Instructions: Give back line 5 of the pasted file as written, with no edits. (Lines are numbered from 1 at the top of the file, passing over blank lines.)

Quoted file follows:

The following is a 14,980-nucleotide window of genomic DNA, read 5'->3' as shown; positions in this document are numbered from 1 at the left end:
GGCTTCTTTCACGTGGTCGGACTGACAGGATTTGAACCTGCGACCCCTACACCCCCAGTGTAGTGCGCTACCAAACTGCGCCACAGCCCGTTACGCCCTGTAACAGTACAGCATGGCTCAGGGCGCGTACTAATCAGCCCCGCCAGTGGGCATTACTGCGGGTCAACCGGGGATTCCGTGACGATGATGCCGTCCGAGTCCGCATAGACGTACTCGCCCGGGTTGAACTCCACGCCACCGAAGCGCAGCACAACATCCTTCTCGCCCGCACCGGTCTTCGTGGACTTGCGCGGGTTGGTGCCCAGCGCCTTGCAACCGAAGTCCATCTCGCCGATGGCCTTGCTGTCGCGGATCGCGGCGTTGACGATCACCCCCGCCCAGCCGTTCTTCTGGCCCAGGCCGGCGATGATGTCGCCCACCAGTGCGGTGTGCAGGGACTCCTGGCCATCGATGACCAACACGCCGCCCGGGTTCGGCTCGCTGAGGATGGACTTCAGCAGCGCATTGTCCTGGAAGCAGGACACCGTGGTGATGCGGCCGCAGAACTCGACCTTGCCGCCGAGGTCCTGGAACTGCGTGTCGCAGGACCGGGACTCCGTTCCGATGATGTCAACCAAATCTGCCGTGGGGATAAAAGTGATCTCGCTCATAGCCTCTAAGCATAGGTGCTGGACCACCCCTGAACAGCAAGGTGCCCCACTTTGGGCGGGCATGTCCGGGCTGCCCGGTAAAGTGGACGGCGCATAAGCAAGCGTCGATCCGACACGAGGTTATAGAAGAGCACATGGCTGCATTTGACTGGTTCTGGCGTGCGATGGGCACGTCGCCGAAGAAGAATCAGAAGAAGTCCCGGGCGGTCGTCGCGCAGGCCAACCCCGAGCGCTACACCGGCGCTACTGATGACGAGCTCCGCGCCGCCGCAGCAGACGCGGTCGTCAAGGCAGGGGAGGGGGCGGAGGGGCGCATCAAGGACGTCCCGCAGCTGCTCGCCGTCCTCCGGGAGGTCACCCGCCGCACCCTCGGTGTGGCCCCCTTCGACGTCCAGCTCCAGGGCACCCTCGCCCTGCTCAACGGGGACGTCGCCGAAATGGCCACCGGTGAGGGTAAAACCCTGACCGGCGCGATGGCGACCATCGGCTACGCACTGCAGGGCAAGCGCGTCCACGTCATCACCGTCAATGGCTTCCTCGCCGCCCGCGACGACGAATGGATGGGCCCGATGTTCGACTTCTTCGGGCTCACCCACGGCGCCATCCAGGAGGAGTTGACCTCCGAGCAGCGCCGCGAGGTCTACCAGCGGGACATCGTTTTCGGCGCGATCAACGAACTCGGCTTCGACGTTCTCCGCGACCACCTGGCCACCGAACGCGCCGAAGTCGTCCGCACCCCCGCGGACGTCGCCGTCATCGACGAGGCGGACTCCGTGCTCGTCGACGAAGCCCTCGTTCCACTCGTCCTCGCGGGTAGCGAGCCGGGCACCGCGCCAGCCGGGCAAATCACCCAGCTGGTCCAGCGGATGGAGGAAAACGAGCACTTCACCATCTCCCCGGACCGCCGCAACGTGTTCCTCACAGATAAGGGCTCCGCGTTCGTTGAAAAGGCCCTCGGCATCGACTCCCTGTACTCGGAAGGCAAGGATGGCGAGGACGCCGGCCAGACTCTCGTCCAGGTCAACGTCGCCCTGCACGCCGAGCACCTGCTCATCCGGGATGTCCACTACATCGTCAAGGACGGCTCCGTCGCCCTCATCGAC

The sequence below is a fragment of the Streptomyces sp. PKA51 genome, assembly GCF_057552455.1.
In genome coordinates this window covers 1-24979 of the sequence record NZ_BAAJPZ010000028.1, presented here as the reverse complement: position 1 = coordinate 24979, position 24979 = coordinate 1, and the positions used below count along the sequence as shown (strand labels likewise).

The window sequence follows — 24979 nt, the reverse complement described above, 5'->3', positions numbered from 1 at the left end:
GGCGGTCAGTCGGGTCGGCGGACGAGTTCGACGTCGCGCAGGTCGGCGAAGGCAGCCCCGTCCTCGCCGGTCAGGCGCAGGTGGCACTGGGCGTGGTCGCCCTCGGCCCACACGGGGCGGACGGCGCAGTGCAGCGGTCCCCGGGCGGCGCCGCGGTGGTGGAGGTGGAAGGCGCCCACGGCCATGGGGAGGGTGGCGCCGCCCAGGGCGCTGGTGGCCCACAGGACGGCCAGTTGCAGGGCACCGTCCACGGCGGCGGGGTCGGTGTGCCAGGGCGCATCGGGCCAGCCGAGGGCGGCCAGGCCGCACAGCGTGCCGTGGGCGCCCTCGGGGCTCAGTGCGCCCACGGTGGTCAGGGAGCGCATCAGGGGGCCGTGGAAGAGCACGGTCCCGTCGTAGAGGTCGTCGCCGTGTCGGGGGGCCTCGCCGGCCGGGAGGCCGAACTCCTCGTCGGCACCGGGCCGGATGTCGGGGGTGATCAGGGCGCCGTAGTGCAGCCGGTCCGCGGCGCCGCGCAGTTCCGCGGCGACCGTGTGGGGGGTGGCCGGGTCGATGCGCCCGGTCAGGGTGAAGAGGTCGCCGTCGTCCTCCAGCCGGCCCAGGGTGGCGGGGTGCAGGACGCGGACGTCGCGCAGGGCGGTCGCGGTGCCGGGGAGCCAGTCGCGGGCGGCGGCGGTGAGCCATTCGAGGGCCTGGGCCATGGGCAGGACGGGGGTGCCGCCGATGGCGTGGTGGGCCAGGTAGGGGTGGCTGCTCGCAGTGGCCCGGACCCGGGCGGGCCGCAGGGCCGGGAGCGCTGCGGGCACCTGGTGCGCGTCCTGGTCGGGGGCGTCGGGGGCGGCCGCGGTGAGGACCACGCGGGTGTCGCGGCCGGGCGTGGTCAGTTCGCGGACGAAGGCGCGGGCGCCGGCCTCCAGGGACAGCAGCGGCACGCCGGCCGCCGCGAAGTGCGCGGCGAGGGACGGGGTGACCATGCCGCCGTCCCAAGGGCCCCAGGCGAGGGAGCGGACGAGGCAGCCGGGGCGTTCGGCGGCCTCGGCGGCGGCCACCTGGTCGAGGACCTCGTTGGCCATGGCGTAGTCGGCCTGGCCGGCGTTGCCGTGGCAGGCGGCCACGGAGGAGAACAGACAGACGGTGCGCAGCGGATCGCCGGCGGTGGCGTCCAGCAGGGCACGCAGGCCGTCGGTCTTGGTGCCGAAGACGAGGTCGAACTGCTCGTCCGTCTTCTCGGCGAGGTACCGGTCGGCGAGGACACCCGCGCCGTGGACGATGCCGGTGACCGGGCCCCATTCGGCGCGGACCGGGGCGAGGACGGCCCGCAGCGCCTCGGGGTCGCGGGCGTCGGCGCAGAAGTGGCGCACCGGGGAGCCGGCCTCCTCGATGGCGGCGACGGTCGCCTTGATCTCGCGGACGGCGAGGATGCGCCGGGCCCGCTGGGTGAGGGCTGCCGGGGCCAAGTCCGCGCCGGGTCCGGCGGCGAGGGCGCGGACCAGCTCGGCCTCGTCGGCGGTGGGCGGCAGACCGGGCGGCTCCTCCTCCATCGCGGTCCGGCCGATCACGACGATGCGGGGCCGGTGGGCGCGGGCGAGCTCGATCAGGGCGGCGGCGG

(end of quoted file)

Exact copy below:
The window sequence follows — 24979 nt, the reverse complement described above, 5'->3', positions numbered from 1 at the left end: